Episode Summary

As part of our Audiobook Month series with FindAway Voices, we have a conversation with Sci-Fi Author Kyla Stone.

Episode Notes

Kyla Stone writes apocalyptic and dystopian fiction series novels. She loves writing stories exploring how ordinary people cope with extraordinary circumstances, especially situations where the normal comforts, conveniences, and rules are stripped away.

You can learn more about Kyla on her website: https://www.kylastone.com

//Draft2Digital is where you start your Indie Author Career// 

Looking for your path to self-publishing success? Draft2Digital is the leading ebook publisher and distributor worldwide. We’ll convert your manuscript, distribute it online, and support you the whole way—and we won’t charge you a dime. 

We take a small percentage of the royalties for each sale you make through us, so we only make money when you make money. That’s the best kind of business plan. 

• Get started now: https://draft2digital.com/

• Learn the ins, the outs, and the all-arounds of indie publishing from the industry experts on the D2D Blog: https://Draft2Digital.com/blog

• Promote your books with our Universal Book Links from Books2Read: https://books2read.com

Make sure you bookmark https://D2DLive.com for links to live events, and to catch back episodes of the Self Publishing Insiders Podcast.


E.S. Curry 00:02

Welcome, everyone, to Findaway Voices’ and Draft2Digital’s series of live author events celebrating June audiobook month. Today is our last event in the series and we are super excited because we saved the best for last here, folks. We have author Kyla Stone with us. Welcome Kyla.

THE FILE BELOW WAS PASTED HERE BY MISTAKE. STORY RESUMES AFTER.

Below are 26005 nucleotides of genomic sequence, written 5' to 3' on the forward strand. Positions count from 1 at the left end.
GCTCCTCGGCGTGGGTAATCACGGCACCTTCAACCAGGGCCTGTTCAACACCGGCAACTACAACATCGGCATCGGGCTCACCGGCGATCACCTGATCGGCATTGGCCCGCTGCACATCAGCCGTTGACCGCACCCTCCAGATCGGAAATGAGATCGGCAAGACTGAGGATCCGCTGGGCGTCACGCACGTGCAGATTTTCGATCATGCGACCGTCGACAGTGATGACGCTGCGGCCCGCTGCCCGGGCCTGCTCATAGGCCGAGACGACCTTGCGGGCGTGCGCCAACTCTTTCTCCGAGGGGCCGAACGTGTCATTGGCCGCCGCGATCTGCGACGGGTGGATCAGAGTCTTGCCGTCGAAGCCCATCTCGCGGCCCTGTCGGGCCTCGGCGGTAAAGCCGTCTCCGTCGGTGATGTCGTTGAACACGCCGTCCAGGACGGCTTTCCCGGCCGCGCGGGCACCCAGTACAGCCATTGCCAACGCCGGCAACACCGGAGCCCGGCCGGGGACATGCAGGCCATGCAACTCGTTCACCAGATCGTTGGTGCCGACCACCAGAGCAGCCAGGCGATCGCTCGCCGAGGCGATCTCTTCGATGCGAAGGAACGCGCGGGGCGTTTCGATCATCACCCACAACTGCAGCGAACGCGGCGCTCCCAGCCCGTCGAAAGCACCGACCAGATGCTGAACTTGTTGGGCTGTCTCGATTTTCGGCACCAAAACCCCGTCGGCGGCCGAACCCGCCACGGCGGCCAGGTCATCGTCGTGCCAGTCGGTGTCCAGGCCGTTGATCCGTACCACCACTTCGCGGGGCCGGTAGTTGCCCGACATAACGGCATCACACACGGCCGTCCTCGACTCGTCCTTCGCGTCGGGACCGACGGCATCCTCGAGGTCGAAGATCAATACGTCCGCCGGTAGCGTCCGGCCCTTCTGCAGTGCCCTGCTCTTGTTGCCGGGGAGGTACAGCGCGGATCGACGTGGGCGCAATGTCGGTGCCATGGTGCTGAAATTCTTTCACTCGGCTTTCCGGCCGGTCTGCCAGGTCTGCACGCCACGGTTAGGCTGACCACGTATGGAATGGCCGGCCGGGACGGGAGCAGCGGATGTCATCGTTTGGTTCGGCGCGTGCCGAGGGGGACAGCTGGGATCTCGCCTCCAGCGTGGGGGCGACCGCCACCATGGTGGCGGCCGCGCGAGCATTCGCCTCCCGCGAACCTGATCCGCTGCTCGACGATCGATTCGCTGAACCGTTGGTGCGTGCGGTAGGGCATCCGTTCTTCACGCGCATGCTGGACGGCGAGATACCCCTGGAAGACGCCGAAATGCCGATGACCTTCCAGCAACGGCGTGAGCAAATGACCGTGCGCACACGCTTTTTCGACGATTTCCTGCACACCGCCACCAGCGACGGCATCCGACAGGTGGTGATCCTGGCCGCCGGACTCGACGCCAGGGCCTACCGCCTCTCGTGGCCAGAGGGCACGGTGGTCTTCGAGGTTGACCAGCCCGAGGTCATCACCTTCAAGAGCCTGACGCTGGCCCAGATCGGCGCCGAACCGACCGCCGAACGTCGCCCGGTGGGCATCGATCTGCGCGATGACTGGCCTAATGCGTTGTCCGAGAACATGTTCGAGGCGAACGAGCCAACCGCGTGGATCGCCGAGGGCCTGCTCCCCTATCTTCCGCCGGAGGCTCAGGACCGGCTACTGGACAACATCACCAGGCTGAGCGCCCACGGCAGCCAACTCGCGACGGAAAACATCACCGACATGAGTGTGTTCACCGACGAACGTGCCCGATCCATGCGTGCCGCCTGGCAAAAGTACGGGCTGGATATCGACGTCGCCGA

Kyla Stone 00:22

Hello, I’m happy to be here.

E.S. Curry 00:24

And our co-host Kevin Tumlinson from Draft2Digital.

Kevin Tumlinson 00:27

I’m also happy to be here. A little sad that we’re coming to the draw of the whole thing.

E.S. Curry 00:34

Me too. These have been great.

Kevin Tumlinson 00:37

We’ll have to do it again.

E.S. Curry 00:38

Yeah, that’s right. Well, welcome, Kyla, we’re so glad to have you today. And you know, where we usually like to start, first a little bit of housekeeping, everyone that’s here, we’ve got the chat going. We’ve got some members of Findaway Voices in there answering questions. But if you have a question for Kyla, please put it in the Questions tab down in the lower right, and we’ll be sure to get to them at the end of the program. So very good. Well, Kev, Kyla, where do you want to start today?

Kevin Tumlinson 01:08

I’m just here to learn and to enjoy. So, you know, we generally start talking about craft. So I think you can give us some very good perspective on this. But let’s start with just talking about like, what’s your general process? What’s your writing process?

Kyla Stone 01:28